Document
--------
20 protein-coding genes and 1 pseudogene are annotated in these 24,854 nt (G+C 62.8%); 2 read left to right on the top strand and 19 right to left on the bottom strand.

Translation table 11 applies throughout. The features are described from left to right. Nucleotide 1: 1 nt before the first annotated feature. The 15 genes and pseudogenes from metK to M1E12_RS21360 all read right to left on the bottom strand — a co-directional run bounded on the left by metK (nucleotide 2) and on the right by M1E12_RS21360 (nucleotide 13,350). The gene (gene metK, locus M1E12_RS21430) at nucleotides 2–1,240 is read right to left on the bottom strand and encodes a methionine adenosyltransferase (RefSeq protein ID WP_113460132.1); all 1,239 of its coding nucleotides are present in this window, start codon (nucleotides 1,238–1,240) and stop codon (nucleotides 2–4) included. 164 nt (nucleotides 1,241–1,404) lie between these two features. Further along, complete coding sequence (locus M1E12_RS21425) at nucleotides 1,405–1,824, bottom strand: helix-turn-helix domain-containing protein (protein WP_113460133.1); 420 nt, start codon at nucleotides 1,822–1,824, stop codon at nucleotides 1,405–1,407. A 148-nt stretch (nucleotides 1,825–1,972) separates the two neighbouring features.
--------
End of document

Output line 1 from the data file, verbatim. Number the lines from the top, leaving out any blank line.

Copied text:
20 protein-coding genes and 1 pseudogene are annotated in these 24,854 nt (G+C 62.8%); 2 read left to right on the top strand and 19 right to left on the bottom strand.